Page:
Most Canadians know the sad story of Canada’s second-hand submarines. Purchased from Britain in 1998 for a suspiciously low price, the four vessels have spent most of the last fifteen years being refitted and repaired.
What most Canadians do not know is that the “Victoria-class” submarines are now entering the last decade of their service life. And since Canadian naval procurements typically take ten to fifteen years, Canada’s submarine program is destined to splutter to a stop – unless, as our new report recommends, the procurement of replacements is initiated forthwith.
The problems began in 1994, after the British decommissioned the submarines but left them in saltwater. The vessels languished for four years awaiting a buyer, and another two to six years before Canada actually took possession of them. They suffered serious corrosion and, to this day, the diving depth of HMCS Windsor is restricted because of rust damage to her hull.
In 2004, while HMCS Chicoutimi was en route to Canada, a fire broke out on board, leading to one death. The cause of the fire was seawater entering through an open hatch, which caused electrical short. The short occurred because the affected wiring had just one layer of waterproof sealant, instead of the three layers required by the construction specs.
That same year, a maintenance error destroyed the electrical system on HMCS Victoria. After the accident, the Halifax Chronicle Herald reported that the Navy spent “about $200,000 to buy old technology that mirrors what the sub’s British builders used,” equipment that one of the Navy’s own “electrical technologists” said “probably goes back to the ‘60s.” The vessel spent six years undergoing repairs.
Last year, HMCS Windsor concluded a refit that was initially scheduled to take two years, but took five. Documents obtained by the CBC reveal the reason for the delay: “Every system … has major problems, … including bad welds in the hull, broken torpedo tubes, a faulty rudder and tiles on the side of the sub that continually fall off.”
Then, last December, a defect was found in one of HMCS Windsor’s two diesel engines. The CBC reported that, as a result, the vessel’s diving depth was “severely restricted” and the Navy “forced to withdraw the sub from planned exercises off the southern U.S. coast.”
Publicly, the Navy insists the submarines can be kept in service until 2030. Behind closed hatches, the admirals must know better. They must be desperate to replace a damaged and unreliable fleet.
In 2006, the Senate Committee on National Security and Defence wrote: “The Victoria-class submarines are approaching their mid-life point. As soon as the submarines are fully operationally ready, planning for their mid-life refits and eventual replacement should begin.”
In 2010, the Department of National Defence produced a strategic plan, Horizon 2050, that anticipated “the possible re-emergence of inter-state maritime armed conflict … including the possibility that certain states will seek to deny others access to their maritime approaches.” It warned that: “Some adversaries will have the ability to employ more sophisticated area denial capabilities … using ‘high-end’ conventional or asymmetric capabilities such as advanced missiles or submarines.”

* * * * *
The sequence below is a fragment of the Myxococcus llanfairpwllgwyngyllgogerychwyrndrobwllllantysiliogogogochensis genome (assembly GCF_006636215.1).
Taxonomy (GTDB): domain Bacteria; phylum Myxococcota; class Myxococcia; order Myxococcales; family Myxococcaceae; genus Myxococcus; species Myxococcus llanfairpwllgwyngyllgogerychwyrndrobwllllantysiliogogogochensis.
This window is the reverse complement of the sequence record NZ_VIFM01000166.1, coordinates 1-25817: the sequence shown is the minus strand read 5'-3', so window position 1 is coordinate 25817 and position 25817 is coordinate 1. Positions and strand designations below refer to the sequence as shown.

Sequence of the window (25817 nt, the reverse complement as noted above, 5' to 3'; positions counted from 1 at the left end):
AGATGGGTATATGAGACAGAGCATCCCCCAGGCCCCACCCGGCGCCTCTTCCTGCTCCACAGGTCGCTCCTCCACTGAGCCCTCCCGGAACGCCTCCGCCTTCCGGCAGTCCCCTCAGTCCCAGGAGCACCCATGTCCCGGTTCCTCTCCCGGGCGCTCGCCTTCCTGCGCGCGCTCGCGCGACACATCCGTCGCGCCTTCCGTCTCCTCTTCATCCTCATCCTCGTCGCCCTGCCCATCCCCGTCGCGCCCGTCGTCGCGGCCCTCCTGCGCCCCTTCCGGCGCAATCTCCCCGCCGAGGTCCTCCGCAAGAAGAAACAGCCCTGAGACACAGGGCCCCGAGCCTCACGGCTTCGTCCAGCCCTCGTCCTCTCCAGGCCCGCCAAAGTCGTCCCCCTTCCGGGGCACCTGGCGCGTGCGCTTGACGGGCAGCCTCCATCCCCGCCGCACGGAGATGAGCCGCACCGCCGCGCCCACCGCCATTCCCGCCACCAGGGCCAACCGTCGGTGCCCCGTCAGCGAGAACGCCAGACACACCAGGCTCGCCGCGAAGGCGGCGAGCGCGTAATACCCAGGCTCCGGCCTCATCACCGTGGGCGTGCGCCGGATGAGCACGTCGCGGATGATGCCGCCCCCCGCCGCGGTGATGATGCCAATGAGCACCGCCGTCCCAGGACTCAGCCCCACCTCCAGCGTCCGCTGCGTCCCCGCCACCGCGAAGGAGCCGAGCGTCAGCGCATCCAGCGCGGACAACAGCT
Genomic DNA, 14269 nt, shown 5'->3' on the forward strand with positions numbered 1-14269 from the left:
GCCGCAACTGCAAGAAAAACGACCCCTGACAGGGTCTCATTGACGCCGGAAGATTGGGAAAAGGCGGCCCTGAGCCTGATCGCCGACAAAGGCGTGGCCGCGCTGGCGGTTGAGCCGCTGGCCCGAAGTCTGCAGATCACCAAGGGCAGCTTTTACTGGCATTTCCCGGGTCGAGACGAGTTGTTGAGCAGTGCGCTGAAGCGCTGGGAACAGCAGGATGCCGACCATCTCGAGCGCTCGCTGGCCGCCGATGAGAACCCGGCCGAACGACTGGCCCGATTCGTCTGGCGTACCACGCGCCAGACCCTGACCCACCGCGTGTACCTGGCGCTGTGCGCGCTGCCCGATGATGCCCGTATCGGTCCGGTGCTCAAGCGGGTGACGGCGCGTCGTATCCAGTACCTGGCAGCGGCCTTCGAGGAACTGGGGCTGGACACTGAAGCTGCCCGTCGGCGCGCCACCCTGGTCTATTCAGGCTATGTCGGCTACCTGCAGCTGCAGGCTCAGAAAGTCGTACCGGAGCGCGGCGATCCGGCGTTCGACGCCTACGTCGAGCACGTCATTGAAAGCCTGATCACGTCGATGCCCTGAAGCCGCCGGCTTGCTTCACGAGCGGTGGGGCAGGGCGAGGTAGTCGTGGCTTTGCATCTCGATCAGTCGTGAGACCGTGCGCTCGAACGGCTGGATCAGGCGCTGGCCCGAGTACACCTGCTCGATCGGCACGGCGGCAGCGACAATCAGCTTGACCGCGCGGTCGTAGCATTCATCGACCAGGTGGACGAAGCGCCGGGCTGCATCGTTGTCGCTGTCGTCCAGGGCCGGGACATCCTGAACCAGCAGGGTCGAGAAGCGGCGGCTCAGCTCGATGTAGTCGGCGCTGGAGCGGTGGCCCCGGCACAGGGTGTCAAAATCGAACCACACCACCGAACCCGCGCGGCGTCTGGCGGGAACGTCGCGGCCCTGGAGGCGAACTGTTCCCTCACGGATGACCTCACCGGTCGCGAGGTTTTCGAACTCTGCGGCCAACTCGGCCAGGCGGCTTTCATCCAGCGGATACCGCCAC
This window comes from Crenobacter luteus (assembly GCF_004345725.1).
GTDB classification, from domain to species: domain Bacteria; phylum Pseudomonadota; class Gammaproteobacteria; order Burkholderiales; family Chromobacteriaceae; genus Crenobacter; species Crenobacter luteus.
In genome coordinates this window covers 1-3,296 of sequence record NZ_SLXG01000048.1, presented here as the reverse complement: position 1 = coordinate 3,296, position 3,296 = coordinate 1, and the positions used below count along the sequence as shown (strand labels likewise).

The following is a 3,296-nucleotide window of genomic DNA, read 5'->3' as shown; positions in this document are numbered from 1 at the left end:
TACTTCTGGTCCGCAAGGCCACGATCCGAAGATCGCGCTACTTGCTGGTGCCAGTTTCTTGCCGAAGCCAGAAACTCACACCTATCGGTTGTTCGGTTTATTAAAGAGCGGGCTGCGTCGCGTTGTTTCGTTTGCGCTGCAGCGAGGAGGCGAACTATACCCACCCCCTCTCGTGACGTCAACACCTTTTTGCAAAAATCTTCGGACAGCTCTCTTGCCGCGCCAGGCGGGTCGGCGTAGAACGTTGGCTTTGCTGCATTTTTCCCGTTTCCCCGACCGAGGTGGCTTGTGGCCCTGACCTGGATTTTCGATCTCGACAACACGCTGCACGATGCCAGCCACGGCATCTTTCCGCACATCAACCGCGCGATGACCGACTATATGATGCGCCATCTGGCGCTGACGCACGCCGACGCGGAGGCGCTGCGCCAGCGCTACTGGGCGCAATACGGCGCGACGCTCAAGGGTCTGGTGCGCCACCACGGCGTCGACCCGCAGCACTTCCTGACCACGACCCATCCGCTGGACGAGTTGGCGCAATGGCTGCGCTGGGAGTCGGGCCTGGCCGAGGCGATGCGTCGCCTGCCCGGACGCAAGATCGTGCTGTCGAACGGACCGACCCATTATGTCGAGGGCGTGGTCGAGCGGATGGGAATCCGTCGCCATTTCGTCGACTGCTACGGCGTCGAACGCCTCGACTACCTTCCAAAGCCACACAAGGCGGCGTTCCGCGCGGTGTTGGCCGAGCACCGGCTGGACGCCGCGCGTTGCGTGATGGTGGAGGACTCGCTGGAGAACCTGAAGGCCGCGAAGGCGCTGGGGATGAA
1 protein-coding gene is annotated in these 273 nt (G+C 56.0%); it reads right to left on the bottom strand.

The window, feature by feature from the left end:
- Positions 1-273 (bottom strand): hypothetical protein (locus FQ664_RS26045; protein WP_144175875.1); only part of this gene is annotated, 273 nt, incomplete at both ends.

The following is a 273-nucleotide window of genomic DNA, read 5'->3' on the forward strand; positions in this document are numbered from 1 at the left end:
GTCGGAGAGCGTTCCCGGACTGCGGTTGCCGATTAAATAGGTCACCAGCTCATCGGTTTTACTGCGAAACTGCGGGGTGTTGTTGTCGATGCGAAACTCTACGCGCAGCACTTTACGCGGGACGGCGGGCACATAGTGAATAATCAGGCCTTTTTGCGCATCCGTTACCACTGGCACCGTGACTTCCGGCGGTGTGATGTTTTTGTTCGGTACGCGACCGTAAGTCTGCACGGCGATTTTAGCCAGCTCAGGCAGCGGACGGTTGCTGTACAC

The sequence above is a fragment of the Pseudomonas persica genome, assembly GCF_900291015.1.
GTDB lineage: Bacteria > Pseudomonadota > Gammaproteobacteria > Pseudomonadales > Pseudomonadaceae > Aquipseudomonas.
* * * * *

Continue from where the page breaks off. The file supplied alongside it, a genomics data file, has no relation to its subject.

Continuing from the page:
That same year, a briefing note prepared for the Chief of the Defence Staff argued for new submarines because “in the event of global tensions these relatively cheap assets will counter projection of power and hinder freedom of movement and action.”
When Defence Minister Peter MacKay was asked, in October 2011, whether the government might look at replacing Canada’s current submarines, he replied that submarines provide a “very important capability for the Canadian Forces.”
Yet curiously enough, there is no mention of submarines in the National Shipbuilding Procurement Strategy, which extends to 2041 and foresees the expenditure of $33-billion on dozens of surface vessels.
The omission cannot be excused on the basis that any new submarines would be built outside Canada and therefore fall outside the scope of the shipbuilding strategy. For two of the available options – the French-designed Scorpene and the German-designed U-214 – are already being built in countries that have purchased them.
But there are three possible explanations. First, the Harper government has already decided to acquire new submarines, and is keeping the decision quiet because of the billions of dollars that would cost.
Second, the government has decided to terminate Canada’s submarine program when the Victoria-class vessels reach the end of their service lives, and is keeping that decision quiet because of the billions of dollars it has already spent trying to rescue a failed procurement.
The third and most likely explanation is gross mismanagement of the file. And if that is the case, the lack of a plan will result in the end of Canada’s submarine program – through neglect and obsolescence, rather than design.
Michael Byers holds the Canada Research Chair in Global Politics and International Law at the University of British Columbia. Stewart Webb is a Visiting Fellow at the Rideau Institute and a Research Associate of the Canadian Centre for Policy Alternatives. They are the authors of a report entitled “That Sinking Feeling”, published Tuesday by the CCPA.
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